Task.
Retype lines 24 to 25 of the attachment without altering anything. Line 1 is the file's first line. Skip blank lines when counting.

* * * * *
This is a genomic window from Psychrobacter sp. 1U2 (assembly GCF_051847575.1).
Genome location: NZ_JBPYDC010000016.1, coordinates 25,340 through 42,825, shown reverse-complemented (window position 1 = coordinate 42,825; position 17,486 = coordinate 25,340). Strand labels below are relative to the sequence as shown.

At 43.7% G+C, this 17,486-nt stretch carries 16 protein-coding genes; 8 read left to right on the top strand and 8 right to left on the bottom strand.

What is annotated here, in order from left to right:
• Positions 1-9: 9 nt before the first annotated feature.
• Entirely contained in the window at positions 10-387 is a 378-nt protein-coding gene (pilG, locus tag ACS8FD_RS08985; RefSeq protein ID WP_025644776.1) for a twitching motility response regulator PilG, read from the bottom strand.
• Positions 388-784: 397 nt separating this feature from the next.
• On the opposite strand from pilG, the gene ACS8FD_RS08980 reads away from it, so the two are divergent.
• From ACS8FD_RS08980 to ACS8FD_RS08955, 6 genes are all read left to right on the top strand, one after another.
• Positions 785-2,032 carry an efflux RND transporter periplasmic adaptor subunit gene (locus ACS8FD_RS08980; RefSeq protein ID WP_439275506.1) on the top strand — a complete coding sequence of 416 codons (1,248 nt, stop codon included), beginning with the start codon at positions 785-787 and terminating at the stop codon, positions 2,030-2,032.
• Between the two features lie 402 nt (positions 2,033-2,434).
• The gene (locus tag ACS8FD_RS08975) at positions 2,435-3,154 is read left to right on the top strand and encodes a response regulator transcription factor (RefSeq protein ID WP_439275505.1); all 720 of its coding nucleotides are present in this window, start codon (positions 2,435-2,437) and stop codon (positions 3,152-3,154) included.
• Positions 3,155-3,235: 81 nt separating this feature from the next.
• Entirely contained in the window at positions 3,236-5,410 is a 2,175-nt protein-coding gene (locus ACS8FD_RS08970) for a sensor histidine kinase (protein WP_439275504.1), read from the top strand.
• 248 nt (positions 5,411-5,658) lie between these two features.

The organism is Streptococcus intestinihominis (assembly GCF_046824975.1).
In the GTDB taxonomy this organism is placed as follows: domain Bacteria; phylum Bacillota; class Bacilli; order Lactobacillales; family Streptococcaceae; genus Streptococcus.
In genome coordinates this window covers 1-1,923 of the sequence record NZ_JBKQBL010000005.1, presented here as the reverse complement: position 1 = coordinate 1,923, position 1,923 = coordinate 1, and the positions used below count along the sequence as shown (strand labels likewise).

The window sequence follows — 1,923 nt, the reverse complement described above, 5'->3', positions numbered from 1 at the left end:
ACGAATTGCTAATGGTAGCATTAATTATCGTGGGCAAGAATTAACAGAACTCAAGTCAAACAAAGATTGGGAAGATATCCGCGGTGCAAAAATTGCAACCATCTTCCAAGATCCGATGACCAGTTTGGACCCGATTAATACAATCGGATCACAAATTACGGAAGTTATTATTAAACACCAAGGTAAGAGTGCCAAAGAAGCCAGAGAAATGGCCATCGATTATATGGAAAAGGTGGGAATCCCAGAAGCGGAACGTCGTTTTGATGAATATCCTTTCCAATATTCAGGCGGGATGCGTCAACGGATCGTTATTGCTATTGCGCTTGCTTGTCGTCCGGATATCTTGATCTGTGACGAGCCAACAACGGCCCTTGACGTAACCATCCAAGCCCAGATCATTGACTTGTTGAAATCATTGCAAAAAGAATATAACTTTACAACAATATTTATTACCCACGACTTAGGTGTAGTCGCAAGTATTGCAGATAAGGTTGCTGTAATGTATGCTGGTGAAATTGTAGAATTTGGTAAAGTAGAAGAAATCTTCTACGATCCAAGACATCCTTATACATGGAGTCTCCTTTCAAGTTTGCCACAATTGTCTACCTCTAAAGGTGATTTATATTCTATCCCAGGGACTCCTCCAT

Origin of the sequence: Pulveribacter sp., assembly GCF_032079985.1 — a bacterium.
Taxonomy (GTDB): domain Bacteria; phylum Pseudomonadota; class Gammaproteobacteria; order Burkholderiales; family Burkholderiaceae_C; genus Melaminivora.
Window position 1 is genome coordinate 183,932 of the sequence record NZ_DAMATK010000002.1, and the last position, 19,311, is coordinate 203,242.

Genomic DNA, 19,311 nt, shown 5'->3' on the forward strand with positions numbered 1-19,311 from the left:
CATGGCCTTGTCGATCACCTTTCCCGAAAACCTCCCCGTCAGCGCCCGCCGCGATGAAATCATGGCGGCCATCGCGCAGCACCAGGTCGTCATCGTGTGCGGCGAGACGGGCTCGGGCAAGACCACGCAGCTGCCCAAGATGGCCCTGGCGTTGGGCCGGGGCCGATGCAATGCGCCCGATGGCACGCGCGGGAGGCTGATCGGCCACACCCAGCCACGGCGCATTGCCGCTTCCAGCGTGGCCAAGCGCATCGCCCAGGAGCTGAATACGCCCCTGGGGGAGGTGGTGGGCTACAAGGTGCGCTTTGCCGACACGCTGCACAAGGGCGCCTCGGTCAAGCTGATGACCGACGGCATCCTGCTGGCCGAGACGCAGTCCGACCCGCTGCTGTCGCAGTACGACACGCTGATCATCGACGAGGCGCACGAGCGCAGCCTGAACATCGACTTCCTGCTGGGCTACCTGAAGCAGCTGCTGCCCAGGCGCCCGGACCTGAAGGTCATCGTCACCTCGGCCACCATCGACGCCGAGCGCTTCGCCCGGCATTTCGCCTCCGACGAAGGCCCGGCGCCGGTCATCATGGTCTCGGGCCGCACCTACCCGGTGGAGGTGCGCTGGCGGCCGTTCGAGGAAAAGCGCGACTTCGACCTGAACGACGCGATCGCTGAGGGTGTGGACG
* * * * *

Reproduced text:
Genomic DNA, 19,311 nt, shown 5'->3' on the forward strand with positions numbered 1-19,311 from the left:
CATGGCCTTGTCGATCACCTTTCCCGAAAACCTCCCCGTCAGCGCCCGCCGCGATGAAATCATGGCGGCCATCGCGCAGCACCAGGTCGTCATCGTGTGCGGCGAGACGGGCTCGGGCAAGACCACGCAGCTGCCCAAGATGGCCCTGGCGTTGGGCCGGGGCCGATGCAATGCGCCCGATGGCACGCGCGGGAGGCTGATCGGCCACACCCAGCCACGGCGCATTGCCGCTTCCAGCGTGGCCAAGCGCATCGCCCAGGAGCTGAATACGCCCCTGGGGGAGGTGGTGGGCTACAAGGTGCGCTTTGCCGACACGCTGCACAAGGGCGCCTCGGTCAAGCTGATGACCGACGGCATCCTGCTGGCCGAGACGCAGTCCGACCCGCTGCTGTCGCAGTACGACACGCTGATCATCGACGAGGCGCACGAGCGCAGCCTGAACATCGACTTCCTGCTGGGCTACCTGAAGCAGCTGCTGCCCAGGCGCCCGGACCTGAAGGTCATCGTCACCTCGGCCACCATCGACGCCGAGCGCTTCGCCCGGCATTTCGCCTCCGACGAAGGCCCGGCGCCGGTCATCATGGTCTCGGGCCGCACCTACCCGGTGGAGGTGCGCTGGCGGCCGTTCGAGGAAAAGCGCGACTTCGACCTGAACGACGCGATCGCTGAGGGTGTGGACG